Compound Word Game

Thanks to Elmer’s for sponsoring this post.  All opinions are *honestly* my own!

Ever since I was old enough to know what glue was, I’ve used Elmer’s products.  I bet you have too…raise your hand if you remember paste!!  {Ah, the smell, the stick…}  Elmer’s has been creating products to help kids learn and craft for more than sixty years.  And recently, they launched some new products in the Early Learner’s Academy designed especially with the littlest learners in mind.  Little Crafter is just the right age for the new Elmer’s Early Learners Glue Pen, so we tried it out while making this game to help him practice building compound words!


In case you haven’t heard, Little Crafter is reading like crazy these days.  His teacher told us a few months ago that he’s reading at a second grade level {he’s 5}.  So, we’re constantly looking for ways at home to continue building on his skills and reinforce what he’s learning in school.  One of the things he’s starting to learn about is compound words, so I thought it would be fun to come up with a game that would let him tangibly put two small words together…and see how a word that is a piece of one larger word can also be a piece of a different larger word.  This is how we did it.

– Elmer’s Early Learners Glue Pen
– Elmer’s Classic Glitter Glue
printed list of words
– scissors and/or paper cutter
– circle punch {we used 1 1/4″}
– yellow cardstock
– black construction paper
– empty container with lid
– tape


Step 1: Cut your printed words apart.
You can create your own list using as many or as few words as you like.  If you want to use mine, you can download it here and print it out!


Step 2: Use the circle punch to make one “coin” per word from the yellow cardstock.  If you’re using my complete list, you’ll need 58 circles.


Step 3: Glue one word to each circle using the Glue Pen.  The triangle shape makes it easy for kiddos to hold and control, plus, it won’t roll away!  These pens, as well as the Early Learners Glue Stick, are available now at Target and Walmart, and will be coming to Michaels this spring!


While your word “coins” are drying, it’s time to decorate the pot!


Step 4: Cut construction paper to fit around your container and secure it in place.  Then, decorate with glitter glue!
You can use any type of container you want for your “pot of gold.” Little Crafter happened to bring this one home from school with his Valentines in it, so we decided to repurpose it for this project {my Starbucks bottles wouldn’t have worked nearly as well}.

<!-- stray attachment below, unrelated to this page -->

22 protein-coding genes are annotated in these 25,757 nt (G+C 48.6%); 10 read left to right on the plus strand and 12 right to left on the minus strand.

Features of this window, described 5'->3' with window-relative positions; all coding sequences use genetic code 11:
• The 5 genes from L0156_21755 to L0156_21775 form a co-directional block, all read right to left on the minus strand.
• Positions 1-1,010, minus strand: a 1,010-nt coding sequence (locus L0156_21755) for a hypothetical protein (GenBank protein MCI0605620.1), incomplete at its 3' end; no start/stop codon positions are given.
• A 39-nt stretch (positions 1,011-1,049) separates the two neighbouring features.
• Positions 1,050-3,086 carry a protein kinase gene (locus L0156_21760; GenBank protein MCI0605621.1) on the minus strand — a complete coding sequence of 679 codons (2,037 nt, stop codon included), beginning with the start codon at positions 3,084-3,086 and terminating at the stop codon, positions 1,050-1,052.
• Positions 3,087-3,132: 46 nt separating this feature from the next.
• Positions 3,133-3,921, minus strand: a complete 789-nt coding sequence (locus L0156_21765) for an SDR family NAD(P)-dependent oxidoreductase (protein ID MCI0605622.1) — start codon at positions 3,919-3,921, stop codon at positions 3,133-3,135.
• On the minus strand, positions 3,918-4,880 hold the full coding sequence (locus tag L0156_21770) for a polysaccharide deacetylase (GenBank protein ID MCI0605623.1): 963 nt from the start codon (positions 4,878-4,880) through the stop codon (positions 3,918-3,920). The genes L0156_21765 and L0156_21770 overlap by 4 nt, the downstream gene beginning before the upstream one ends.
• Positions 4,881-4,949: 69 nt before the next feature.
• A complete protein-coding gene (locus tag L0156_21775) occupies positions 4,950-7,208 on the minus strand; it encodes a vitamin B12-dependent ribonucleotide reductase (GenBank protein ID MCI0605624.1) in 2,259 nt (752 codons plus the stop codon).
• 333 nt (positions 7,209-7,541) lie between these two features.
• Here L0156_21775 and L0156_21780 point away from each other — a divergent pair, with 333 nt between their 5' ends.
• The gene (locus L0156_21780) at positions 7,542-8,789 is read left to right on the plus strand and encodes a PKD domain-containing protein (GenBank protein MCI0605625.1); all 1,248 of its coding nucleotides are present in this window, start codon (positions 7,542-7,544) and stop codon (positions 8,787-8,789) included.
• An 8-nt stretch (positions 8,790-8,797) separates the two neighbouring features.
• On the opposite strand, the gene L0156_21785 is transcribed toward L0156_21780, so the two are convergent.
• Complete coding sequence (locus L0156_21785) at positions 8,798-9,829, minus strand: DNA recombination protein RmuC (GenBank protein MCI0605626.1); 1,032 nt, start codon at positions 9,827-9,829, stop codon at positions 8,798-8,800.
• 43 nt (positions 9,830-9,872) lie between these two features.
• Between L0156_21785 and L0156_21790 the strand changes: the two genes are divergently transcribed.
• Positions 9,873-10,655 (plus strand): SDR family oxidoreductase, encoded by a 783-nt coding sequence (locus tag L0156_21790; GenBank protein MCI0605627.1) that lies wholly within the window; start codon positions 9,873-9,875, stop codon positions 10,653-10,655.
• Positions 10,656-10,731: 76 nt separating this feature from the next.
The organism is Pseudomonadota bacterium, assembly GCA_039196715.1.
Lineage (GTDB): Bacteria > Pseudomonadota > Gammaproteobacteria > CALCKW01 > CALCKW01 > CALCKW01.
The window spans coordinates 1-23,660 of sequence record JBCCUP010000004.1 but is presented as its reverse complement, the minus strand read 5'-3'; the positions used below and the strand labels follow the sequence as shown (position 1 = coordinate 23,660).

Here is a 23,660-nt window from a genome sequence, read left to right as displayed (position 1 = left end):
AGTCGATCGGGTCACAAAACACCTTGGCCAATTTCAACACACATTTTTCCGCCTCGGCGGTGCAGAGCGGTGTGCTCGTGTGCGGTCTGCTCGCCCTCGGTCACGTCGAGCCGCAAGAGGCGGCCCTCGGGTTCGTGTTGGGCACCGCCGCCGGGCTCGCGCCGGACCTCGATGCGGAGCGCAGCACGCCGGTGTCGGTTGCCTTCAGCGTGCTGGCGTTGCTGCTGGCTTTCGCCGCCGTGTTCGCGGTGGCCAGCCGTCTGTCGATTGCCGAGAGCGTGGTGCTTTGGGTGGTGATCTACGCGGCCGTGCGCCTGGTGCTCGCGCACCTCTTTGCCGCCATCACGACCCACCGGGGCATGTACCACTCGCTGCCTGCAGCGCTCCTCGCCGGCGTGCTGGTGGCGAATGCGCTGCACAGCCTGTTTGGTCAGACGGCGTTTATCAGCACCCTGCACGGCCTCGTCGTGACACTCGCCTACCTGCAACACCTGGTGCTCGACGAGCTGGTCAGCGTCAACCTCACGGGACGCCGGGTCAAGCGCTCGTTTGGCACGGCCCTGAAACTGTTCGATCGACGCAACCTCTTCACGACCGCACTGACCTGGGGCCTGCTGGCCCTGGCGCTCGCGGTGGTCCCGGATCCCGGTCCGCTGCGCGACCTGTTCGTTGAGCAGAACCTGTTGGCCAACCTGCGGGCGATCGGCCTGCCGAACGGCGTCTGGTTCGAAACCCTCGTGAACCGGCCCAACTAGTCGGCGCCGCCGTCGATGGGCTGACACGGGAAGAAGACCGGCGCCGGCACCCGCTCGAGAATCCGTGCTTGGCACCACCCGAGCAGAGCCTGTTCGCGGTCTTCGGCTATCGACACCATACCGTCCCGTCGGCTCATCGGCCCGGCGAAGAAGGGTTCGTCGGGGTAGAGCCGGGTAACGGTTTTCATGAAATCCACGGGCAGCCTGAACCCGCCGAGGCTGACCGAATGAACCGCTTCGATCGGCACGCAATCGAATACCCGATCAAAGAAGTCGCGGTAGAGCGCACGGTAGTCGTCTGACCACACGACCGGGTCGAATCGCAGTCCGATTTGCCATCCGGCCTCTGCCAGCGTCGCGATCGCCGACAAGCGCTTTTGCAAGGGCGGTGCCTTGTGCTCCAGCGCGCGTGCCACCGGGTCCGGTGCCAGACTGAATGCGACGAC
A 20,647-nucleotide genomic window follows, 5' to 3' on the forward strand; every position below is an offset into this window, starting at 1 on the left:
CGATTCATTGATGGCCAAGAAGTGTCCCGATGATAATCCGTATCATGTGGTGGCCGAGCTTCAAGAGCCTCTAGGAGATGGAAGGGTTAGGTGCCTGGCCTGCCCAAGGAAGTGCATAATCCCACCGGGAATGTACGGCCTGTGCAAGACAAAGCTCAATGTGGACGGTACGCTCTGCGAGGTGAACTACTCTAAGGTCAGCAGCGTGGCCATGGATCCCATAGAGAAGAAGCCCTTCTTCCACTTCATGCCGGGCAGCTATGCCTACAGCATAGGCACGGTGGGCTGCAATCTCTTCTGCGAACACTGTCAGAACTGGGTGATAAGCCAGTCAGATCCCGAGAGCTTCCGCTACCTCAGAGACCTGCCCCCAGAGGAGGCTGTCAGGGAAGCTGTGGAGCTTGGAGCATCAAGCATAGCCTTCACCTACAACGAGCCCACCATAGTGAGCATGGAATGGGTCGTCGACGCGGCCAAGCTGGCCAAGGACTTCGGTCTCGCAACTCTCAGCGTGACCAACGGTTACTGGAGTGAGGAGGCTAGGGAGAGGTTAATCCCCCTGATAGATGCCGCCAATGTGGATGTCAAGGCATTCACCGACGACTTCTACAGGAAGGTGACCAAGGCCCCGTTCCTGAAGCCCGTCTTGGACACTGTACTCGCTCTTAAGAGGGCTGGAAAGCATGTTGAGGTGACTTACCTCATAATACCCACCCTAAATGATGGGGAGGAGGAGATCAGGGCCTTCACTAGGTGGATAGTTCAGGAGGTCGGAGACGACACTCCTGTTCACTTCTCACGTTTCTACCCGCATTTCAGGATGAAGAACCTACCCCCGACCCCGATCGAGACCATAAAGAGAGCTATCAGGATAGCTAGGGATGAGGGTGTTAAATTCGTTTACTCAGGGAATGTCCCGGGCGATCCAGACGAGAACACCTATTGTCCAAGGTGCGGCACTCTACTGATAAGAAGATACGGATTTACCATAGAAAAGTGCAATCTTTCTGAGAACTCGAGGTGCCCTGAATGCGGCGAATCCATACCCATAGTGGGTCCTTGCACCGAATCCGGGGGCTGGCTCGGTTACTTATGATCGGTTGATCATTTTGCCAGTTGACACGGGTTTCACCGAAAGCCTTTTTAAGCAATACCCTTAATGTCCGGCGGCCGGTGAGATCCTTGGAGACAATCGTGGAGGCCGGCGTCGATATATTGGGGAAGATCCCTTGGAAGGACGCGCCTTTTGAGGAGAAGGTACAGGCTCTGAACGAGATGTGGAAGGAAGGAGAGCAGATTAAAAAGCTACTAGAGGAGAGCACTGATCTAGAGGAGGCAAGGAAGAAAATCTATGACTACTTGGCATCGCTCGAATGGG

LC thoroughly enjoyed the decorating part, and insisted on using lots of purple since it’s his favorite color, even though that has nothing to do with St. Patrick’s Day!  He did concede that I could make a few clovers on there too, which I had fun doing…it’s no fun just watching someone else use glitter, Mama likes to play too!


I made him let everything dry completely overnight {I know, mean mommy…} then the next morning, we were ready to play!  LC had a blast matching up two smaller words to make one bigger one, like “earthquake,” “snowman,” and many {many!} more.  Each time he made a new word, he got to put both of those coins into the pot.


The best part was when he turned to me with a big smile and said, “This is really a fun game, Mommy!”  Which *almost* made up for telling me I was “a little bit skinny and a little bit fat.”  Almost.


Want to have your own fun with Elmer’s Early Learning Academy?  I’ve got great news!  My friends at Elmer’s are going to give one lucky reader the Early Learner Glue Pen and Glue Stick along with a $25 Visa Gift Card you can use to buy some other crafty supplies!  Rafflecopter will walk you through the entry process; good luck!

a Rafflecopter giveaway



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  1. LC is just SO SO ADORABLE!! (Remember the kid in school who sat in the back of the classroom and ate paste??) That kid was NOT me! I swear it wasn’t! Seriously! Never! No matter how good it tasted…err smelled…uhh…looked…Oh boy! 😉

  2. What a great idea for helping kids with their compound words! My boys love coming up with new compound words… we get some crazy ones. 😉

  3. Very clever little game–and looks like it was fun to make! I will have to remember this for when my kids are a little older!

  4. So cute, Amy! My eldest would love this game. We’re just learning how to read, but if there’s crafting involved, she’s all over it!

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